My hon. Friend the Member for Colchester and I are part of the all-party parliamentary group for ending homelessness, and we have taken evidence. It has emerged that there are some very good schemes around the country that not only help people to find a home but equip them with the life skills they need. Would it be helpful if I wrote to the Minister with some of the evidence gained from the APPG’s information gathering, so that he can pass on forms of best practice?

I would be delighted if my hon. Friend sent me that information. As we have discussed, advisers will be going around the country and speaking to local housing departments to explain how this legislation works and help them with any challenges. There is some really good best practice—I mentioned Sevenoaks—including help with the general life skills that sometimes even the most able people struggle with when they experience a difficult event such as a relationship breakdown, as my hon. Friend the Member for Colchester said.

Clause 1 helps to tackle the bad practice whereby some local authorities advise tenants to remain in properties until the bailiffs arrive. It also includes some flexibility to allow local housing authorities to talk to landlords and work with tenants before they have to leave the property, to see if solutions can be found. We all know that our biggest challenge when it comes to priority need homelessness acceptances by local authorities is the ending of an assured shorthold tenancy. We firmly believe that if we can get in there and help people to maintain a tenancy before it is too late, we will not only do a very good job for those potentially losing their tenancy, but help the local authority, which will have time freed up to support people who are more difficult and challenging to deal with because of their circumstances.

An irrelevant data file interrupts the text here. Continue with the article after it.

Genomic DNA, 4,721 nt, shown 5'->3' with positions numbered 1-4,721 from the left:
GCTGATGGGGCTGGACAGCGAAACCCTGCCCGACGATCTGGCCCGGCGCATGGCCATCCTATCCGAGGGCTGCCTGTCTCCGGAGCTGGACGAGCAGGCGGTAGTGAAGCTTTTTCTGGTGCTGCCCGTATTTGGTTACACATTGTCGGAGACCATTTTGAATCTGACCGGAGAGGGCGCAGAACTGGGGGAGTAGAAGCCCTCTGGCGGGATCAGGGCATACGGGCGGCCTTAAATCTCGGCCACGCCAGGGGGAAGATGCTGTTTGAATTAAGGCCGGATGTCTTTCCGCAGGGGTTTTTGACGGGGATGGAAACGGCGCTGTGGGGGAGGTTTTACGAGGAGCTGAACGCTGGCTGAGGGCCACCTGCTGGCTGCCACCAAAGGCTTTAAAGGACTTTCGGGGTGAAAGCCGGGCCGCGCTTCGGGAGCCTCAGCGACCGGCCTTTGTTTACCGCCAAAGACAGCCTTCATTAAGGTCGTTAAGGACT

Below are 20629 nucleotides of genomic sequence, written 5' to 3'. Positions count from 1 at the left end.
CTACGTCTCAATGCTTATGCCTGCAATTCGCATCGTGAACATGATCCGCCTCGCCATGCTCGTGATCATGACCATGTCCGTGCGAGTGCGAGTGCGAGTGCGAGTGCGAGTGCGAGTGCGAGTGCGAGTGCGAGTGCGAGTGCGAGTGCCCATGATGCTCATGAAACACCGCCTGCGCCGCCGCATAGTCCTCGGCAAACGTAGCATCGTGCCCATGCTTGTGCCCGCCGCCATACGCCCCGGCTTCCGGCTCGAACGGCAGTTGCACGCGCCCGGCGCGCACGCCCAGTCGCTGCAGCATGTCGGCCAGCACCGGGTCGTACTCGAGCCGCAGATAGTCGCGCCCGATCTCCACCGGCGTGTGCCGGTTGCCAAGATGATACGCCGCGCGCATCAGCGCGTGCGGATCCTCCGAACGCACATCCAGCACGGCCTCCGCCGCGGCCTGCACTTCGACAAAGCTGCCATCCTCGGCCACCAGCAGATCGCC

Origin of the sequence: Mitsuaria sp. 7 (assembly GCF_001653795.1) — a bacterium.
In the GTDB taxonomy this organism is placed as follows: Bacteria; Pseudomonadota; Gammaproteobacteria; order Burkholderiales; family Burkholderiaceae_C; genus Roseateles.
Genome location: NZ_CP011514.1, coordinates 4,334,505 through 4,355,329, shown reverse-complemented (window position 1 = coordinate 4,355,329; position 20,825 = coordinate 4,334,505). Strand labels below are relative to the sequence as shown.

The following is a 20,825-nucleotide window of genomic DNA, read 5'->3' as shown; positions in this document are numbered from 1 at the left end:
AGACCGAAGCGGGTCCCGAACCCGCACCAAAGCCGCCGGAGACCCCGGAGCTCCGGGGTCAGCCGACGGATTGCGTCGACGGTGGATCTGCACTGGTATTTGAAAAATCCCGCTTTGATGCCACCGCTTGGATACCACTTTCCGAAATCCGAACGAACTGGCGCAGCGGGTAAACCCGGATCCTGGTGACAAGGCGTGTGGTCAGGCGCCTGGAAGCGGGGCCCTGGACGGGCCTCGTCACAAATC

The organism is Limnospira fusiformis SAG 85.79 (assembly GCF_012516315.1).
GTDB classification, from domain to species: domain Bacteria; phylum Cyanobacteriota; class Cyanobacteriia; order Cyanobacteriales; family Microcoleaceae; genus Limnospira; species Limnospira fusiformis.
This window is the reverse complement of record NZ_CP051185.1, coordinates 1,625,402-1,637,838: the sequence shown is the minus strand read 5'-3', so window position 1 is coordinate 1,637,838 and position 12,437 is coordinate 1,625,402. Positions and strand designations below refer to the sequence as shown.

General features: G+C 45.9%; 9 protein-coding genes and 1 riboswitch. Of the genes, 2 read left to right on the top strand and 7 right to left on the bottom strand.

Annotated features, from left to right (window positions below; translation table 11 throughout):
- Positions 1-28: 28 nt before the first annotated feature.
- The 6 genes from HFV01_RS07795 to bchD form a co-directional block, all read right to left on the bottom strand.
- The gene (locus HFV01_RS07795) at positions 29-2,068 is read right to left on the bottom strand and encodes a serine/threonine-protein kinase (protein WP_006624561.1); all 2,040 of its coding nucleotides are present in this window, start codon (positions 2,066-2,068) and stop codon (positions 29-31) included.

Will the Minister acknowledge that this is already happening in Wales? They opened up the period in which someone could be classified as being threatened by homelessness. That backs up this clause and proves that it will work to prevent homelessness.

My hon. Friend makes a good point. It has been said outside this Committee many times and in the discussions I have had, particularly on the amendments we are looking to make to clause 7, that the housing market in England and particularly in London is very different from that in Wales. We can certainly draw many parallels with the Welsh legislation and have confidence that, in many ways, this legislation will have a very positive effect. On whether it will have the significant effect it has had in Wales, I make two points. First, local authorities in England were already better, in general, at preventing homelessness than those in Wales before the legislation was introduced; we need to take that point on board. Secondly, our assumptions—particularly on cost, which I will come to later—have been based very much on an acknowledgment that the housing market is very different in England, and particularly London and the south of the country.

Is not the point about clause 1 that all these notices are meant to be mandatory? The local authority will have confidence that it will be giving advance help, or that there will be more warning, in the knowledge that when the notice is provided, it will eventually lead to a possession order and therefore homelessness.